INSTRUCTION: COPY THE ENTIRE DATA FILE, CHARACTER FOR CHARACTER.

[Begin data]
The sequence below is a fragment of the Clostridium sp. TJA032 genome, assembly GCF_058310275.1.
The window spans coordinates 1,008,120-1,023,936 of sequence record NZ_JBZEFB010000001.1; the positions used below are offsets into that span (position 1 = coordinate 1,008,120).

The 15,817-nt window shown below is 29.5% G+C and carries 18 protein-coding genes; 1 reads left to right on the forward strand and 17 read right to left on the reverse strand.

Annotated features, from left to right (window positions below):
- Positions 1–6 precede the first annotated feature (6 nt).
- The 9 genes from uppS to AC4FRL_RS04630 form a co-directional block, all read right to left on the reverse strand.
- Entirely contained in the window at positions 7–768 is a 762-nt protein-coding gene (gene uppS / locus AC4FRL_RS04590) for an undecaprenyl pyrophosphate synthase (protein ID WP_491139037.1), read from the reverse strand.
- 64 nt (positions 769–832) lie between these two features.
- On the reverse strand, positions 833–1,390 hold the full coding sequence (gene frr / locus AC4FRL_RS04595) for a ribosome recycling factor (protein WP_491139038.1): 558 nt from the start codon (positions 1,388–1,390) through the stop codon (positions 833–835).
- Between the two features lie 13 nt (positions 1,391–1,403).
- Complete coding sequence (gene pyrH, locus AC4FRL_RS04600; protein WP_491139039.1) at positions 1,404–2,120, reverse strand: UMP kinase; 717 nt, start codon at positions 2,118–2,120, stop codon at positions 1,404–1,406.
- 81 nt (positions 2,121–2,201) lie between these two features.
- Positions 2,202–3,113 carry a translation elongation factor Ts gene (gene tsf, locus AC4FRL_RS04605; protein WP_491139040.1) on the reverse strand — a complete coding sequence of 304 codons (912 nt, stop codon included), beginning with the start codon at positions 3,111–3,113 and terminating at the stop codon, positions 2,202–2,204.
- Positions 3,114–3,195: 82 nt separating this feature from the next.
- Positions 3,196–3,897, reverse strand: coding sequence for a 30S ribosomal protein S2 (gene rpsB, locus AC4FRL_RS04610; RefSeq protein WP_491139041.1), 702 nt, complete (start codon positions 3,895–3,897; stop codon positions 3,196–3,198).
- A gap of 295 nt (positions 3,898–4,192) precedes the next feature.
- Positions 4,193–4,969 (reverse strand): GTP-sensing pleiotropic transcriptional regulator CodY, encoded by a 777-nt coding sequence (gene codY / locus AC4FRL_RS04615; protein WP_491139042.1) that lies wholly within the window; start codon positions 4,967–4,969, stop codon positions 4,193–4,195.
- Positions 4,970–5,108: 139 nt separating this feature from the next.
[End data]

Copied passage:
The sequence below is a fragment of the Clostridium sp. TJA032 genome, assembly GCF_058310275.1.
The window spans coordinates 1,008,120-1,023,936 of sequence record NZ_JBZEFB010000001.1; the positions used below are offsets into that span (position 1 = coordinate 1,008,120).

The 15,817-nt window shown below is 29.5% G+C and carries 18 protein-coding genes; 1 reads left to right on the forward strand and 17 read right to left on the reverse strand.

Annotated features, from left to right (window positions below):
- Positions 1–6 precede the first annotated feature (6 nt).
- The 9 genes from uppS to AC4FRL_RS04630 form a co-directional block, all read right to left on the reverse strand.
- Entirely contained in the window at positions 7–768 is a 762-nt protein-coding gene (gene uppS / locus AC4FRL_RS04590) for an undecaprenyl pyrophosphate synthase (protein ID WP_491139037.1), read from the reverse strand.
- 64 nt (positions 769–832) lie between these two features.
- On the reverse strand, positions 833–1,390 hold the full coding sequence (gene frr / locus AC4FRL_RS04595) for a ribosome recycling factor (protein WP_491139038.1): 558 nt from the start codon (positions 1,388–1,390) through the stop codon (positions 833–835).
- Between the two features lie 13 nt (positions 1,391–1,403).
- Complete coding sequence (gene pyrH, locus AC4FRL_RS04600; protein WP_491139039.1) at positions 1,404–2,120, reverse strand: UMP kinase; 717 nt, start codon at positions 2,118–2,120, stop codon at positions 1,404–1,406.
- 81 nt (positions 2,121–2,201) lie between these two features.
- Positions 2,202–3,113 carry a translation elongation factor Ts gene (gene tsf, locus AC4FRL_RS04605; protein WP_491139040.1) on the reverse strand — a complete coding sequence of 304 codons (912 nt, stop codon included), beginning with the start codon at positions 3,111–3,113 and terminating at the stop codon, positions 2,202–2,204.
- Positions 3,114–3,195: 82 nt separating this feature from the next.
- Positions 3,196–3,897, reverse strand: coding sequence for a 30S ribosomal protein S2 (gene rpsB, locus AC4FRL_RS04610; RefSeq protein WP_491139041.1), 702 nt, complete (start codon positions 3,895–3,897; stop codon positions 3,196–3,198).
- A gap of 295 nt (positions 3,898–4,192) precedes the next feature.
- Positions 4,193–4,969 (reverse strand): GTP-sensing pleiotropic transcriptional regulator CodY, encoded by a 777-nt coding sequence (gene codY / locus AC4FRL_RS04615; protein WP_491139042.1) that lies wholly within the window; start codon positions 4,967–4,969, stop codon positions 4,193–4,195.
- Positions 4,970–5,108: 139 nt separating this feature from the next.